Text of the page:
Chardonnay reviewed

By Angela Lloyd | 1st November 2023

During a recent tasting of South African wines in London, Jancis Robinson introduced her first chardonnay tasting note by observing; ‘Chardonnay is very rare at this tasting.’ White wines were, indeed, dominated by chenin blanc, which continues to steal the limelight.

Chardonnay reviewed

If chardonnay appeared to take a quantitative back seat (in SAWIS’s 2022 statistics, chardonnay covered 6547ha; chenin blanc 16,484ha), quality and individual expression deserve more attention. Today, quality starts with the correct site.

As non-vineyard owners, the goal of five friends behind Draaiboek when searching the Cape winelands in 2019, was to produce a premium chardonnay. In this exploratory year, they selected vineyards in Hemel-en-Aarde, Paarl and Robertson. Only the 15-year-old Hemel-en-Aarde Ridge site met their goal and has provided fruit ever since. Stephanie Wiid, of Thistle and Weed, is winemaker; she explains, depending on vintage, several pickings are required; the grapes are wholebunch pressed, the juice settled and fermented with a slow-fermenting yeast in oak, choice of cooper being made to suit the wine.

The success of the first three vintages of Onskuld (meaning innocence and referring to the friends’ inexperience with winemaking), emboldened a search for other, cool-climate areas. A perfect site was found in Elgin, where the new wine called ‘Kinkel’ shows pure, brighter fruit, requires less oak and no batonnage to best reflect its origin.

Dave and Felicity Newton Johnson purchased their current Upper Hemel-en-Aarde property in 2001; it was then virgin land, the first chardonnay was planted the following year. These were still early days in the valley’s development, the learning curve was not always straightforward. The Newton Johnson’s younger son and winemaker, Gordon, says both virus and clonal material have hindered progress; changes in viticulture also have been necessary as understanding of local conditions grows.

Progress in the cellar has seen incremental improvements as the vines have aged and revealed their personalities. From 2007, complete natural fermentation was adopted. Burgundy barrels, a percentage new, are used, the chardonnays being left on their gross lees for a year. The Family Vineyards is a blend of parcels on decomposed granite; to maintain purity, no battonage is practiced; juice settling was dropped in 2019, the wines are fermented with dirty juice, sulphur being added just before bottling. The CWG Sandford chardonnay is from a single, cooler south-facing vineyard. A similar vinification but with occasional battonage and a light filtration.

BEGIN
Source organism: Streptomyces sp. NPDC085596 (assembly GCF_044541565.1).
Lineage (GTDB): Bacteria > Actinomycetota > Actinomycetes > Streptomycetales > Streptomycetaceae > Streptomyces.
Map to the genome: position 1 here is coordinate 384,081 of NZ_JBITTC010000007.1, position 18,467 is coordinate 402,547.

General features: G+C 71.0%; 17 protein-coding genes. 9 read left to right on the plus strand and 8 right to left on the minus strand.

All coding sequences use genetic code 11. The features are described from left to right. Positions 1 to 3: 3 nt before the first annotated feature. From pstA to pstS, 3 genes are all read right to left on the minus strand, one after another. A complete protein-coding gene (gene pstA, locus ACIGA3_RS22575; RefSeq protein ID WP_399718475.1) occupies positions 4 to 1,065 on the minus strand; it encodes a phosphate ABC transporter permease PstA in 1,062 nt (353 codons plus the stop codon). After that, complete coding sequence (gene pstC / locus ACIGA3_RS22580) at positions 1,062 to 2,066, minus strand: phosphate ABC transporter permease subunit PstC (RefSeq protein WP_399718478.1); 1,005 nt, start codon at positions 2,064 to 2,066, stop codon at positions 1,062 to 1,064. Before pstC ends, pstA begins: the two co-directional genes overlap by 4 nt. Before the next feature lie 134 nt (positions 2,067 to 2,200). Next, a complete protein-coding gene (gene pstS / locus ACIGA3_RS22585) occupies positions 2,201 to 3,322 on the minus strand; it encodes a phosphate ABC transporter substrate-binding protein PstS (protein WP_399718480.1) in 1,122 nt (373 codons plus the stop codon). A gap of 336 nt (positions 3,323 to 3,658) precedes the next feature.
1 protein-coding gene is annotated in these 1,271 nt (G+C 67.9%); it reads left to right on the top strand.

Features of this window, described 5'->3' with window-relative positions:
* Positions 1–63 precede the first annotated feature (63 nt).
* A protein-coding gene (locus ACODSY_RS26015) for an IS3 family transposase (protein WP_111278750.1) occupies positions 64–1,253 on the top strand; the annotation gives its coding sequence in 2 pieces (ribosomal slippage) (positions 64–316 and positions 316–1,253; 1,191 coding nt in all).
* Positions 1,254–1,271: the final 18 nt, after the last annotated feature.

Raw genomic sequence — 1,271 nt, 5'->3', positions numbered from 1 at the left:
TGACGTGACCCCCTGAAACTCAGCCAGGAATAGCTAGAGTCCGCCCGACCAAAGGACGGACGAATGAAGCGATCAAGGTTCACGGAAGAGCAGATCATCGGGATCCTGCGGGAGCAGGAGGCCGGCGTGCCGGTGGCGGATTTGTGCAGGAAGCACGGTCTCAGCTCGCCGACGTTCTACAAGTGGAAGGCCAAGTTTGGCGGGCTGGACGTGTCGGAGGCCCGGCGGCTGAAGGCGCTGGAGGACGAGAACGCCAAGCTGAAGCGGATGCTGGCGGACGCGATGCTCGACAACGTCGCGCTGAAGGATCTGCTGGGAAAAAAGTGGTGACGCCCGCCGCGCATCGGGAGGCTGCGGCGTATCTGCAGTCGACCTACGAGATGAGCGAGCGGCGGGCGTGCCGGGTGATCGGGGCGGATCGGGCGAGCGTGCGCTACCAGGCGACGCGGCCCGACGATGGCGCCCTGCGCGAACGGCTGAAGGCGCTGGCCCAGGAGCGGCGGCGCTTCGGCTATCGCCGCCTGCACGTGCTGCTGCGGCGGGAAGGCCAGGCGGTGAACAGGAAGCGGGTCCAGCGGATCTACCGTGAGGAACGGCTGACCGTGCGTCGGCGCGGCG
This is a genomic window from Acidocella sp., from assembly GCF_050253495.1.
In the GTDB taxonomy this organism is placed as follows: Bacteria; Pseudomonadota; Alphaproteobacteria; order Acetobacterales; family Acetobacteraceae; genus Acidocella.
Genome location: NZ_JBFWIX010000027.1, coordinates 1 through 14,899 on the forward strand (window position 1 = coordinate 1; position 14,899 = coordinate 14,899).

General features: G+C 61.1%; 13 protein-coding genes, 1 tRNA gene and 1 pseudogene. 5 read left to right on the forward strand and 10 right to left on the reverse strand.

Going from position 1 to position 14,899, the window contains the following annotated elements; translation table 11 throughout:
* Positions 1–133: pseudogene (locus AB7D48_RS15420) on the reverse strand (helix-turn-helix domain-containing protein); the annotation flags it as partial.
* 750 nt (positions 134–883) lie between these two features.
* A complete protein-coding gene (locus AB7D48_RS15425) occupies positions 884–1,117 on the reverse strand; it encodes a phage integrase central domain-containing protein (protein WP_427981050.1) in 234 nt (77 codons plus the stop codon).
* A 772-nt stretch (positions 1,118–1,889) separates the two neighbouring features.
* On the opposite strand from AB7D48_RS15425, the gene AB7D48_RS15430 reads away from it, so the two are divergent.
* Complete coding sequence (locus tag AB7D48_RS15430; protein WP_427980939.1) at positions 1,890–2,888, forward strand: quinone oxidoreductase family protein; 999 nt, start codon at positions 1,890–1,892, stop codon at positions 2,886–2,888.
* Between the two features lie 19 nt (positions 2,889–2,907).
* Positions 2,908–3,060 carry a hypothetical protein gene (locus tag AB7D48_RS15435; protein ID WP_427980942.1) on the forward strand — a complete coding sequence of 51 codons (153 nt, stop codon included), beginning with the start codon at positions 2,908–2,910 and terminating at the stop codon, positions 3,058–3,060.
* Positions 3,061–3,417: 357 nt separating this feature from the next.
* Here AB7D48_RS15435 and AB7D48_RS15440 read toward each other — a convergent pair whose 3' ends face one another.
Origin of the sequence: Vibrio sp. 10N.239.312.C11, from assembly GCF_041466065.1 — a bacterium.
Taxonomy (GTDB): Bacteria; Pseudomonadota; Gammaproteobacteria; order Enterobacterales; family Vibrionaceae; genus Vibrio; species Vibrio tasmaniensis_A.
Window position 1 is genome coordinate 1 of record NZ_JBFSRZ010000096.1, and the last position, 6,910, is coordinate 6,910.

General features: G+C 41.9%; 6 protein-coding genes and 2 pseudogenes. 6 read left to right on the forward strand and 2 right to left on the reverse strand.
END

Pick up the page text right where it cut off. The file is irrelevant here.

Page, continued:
As the vines mature, so has the Newton-Johnsons’ understanding of the style produced from each vineyard; vinification is adapted accordingly. It’s a painstaking process but one that delivers well-rewarded results. The mature 2012 chardonnay is still fresh, elegant with great acidity. Similarly the elegant, fresh 2022, has greater depth and texture.

Close by, Craig and Anne Wessels of Restless River are celebrated for their Ava Marie Chardonnay, a 2ha block planted before they bought the farm at the start of the century. Row direction is north-south; ‘not ideal,’ Craig admits, ‘due to the north-westerly [wind] which can batter young shoots. East-west would be more favourable,’ A subsequent, contiguous block has been established, also in a north-south direction. Craig explains why; ‘We were afraid of changing the character of Ava Marie if we’d changed to east-west.’

There are three or four pickings, each focusing on specific sections and required component, eg acidity, mouthfeel, structure, fruit. Vinification decisions are made for each batch; vessels include 500 litre barrels and two 500 litre Italian amphora, ‘4 cms thick to allow the wine to age the same as in the two new barrels.’ The blended wine is left to settle in tank for around three months, resulting in less fining. There’s far more to Craig’s detailed approach ensuring Ava Marie regularly achieves consistency and impressive quality.

Wine is a journey rather than a destination; chardonnay is hugely benefitting from the journey.